Chefs prepare, cook and present food.
1. Entry requirements
There are no set requirements, but GCSEs (A* to C) in English and maths, and a course in professional cookery, catering or hospitality could help.
You could get into this job through an apprenticeship.
For more careers advice, visit Hospitality Guild.
2. Skills required
- organisational skills to manage a busy workload
- excellent communication skills
- teamwork and leadership skills
3. What you'll do
You could work in hotels, restaurants, schools, colleges, the NHS or the armed forces. Your day-to-day tasks may include:
- food preparation
- cooking and presenting food creatively
- monitoring food production to maintain quality and consistent portion sizes
- making sure that food is served promptly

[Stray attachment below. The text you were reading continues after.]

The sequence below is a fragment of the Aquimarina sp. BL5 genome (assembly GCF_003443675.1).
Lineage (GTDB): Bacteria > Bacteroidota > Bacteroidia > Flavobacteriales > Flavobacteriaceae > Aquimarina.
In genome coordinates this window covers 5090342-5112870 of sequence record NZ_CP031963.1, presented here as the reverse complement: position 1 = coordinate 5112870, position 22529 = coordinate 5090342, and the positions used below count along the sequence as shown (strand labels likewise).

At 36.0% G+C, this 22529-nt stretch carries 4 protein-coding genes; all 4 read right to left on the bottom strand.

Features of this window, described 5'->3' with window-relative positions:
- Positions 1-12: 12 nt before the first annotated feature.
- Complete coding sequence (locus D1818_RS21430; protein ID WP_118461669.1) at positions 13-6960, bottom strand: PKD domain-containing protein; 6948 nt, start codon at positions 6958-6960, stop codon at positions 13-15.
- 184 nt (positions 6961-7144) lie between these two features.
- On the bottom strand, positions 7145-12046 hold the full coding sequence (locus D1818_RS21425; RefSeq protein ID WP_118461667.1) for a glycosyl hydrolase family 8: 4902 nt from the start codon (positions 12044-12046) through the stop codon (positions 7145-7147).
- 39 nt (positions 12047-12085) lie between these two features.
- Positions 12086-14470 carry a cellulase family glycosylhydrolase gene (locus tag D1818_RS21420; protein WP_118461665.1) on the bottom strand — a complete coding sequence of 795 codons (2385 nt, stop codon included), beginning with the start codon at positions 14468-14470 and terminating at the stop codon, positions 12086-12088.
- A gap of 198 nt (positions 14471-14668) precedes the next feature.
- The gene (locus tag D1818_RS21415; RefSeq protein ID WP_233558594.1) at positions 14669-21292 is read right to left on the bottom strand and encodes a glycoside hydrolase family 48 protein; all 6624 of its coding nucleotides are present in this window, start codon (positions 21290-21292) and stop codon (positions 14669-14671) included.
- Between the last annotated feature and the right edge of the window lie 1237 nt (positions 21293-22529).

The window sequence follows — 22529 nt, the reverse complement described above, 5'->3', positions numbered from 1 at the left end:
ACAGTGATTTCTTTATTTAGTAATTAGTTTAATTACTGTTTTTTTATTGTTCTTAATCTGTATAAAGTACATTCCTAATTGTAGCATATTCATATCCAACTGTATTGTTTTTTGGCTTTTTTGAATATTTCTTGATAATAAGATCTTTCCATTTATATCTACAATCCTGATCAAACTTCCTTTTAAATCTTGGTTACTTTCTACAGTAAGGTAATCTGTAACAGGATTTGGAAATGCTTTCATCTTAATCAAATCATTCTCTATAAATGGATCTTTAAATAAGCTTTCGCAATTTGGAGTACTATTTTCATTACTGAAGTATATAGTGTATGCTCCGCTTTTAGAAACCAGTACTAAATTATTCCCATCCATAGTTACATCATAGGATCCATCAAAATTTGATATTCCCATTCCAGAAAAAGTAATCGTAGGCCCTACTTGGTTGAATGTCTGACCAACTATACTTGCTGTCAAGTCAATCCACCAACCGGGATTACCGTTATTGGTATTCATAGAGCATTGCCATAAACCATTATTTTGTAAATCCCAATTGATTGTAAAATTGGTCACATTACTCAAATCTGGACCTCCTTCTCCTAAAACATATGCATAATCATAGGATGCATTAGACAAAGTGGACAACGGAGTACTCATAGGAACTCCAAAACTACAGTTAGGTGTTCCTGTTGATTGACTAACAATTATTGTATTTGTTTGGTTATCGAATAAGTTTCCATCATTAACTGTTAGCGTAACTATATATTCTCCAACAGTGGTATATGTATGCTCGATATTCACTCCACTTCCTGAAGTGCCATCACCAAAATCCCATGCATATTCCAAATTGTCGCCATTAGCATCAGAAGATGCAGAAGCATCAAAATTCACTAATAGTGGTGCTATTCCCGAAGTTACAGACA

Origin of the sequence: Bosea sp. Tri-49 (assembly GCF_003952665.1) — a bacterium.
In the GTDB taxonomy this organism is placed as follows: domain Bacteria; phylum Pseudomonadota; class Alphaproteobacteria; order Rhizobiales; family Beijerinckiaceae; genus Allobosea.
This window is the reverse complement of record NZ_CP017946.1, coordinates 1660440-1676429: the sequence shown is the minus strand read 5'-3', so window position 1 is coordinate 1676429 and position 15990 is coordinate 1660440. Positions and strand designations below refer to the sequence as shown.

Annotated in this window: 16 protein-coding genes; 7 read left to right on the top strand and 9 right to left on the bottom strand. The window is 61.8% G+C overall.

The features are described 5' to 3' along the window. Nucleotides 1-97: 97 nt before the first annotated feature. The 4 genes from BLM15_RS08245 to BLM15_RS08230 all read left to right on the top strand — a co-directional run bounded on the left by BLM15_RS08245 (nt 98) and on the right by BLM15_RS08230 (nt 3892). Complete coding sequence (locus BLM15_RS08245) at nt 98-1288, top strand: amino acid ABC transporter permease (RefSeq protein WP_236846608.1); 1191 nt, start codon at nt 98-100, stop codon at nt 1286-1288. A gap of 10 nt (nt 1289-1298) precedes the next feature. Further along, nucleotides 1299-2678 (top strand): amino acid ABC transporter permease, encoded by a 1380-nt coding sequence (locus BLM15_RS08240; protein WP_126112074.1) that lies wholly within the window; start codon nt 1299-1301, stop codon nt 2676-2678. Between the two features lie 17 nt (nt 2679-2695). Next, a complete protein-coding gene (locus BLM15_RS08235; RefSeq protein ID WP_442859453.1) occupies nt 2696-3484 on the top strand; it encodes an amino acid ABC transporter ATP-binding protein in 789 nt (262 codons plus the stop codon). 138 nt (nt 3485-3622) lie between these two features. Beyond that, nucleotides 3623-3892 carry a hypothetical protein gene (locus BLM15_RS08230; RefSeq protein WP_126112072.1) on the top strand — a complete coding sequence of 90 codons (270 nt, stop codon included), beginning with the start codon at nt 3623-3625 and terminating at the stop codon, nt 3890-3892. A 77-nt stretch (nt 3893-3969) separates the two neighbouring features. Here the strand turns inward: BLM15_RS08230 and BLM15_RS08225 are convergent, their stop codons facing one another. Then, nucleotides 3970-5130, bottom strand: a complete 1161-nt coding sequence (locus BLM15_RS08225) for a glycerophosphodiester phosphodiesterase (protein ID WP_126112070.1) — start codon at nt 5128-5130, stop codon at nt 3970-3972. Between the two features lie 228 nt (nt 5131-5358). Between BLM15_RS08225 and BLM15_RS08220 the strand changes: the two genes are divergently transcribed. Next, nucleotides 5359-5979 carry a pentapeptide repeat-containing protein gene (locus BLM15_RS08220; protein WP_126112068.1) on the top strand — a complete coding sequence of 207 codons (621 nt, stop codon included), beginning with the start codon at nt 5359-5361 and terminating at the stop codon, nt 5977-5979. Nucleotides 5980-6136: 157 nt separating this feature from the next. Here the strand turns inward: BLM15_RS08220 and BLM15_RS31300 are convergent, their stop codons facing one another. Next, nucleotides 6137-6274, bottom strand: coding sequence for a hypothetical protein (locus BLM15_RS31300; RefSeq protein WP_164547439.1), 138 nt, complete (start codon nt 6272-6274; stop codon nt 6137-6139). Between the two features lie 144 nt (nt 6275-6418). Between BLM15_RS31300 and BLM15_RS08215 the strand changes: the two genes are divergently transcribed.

- stock control
In a busy restaurant, you'll be working under pressure. You'll need to follow hygiene, health and safety guidelines.
Starter: £13,000 (trainee chef)
Experienced: £16,000 to £22,000 (section chef)
Highly Experienced: £30,000 to £50,000 (head chef)
These figures are a guide.
5. Working hours, patterns and environment
Your working day may start in the early morning or continue to late at night. You may work weekends and public holidays. You could get seasonal work.
Kitchens are hot, humid and busy around meal times. You'll wear chef whites and a hat.
6. Career path and progression
You'll usually start as a kitchen assistant or trainee chef (commis chef). With experience, you could progress to section chef (station chef) and look after an area like desserts. The next step is sous chef, running an entire kitchen when the head chef's busy.
As head chef (also known as executive chef and chef de cuisine), you'll run a kitchen, create menus and manage the budget.
You could specialise in regional dishes like Thai, Chinese or Indian.
You could move into the business side by taking a foundation degree or degree in hospitality management.
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Last updated: 21 December 2016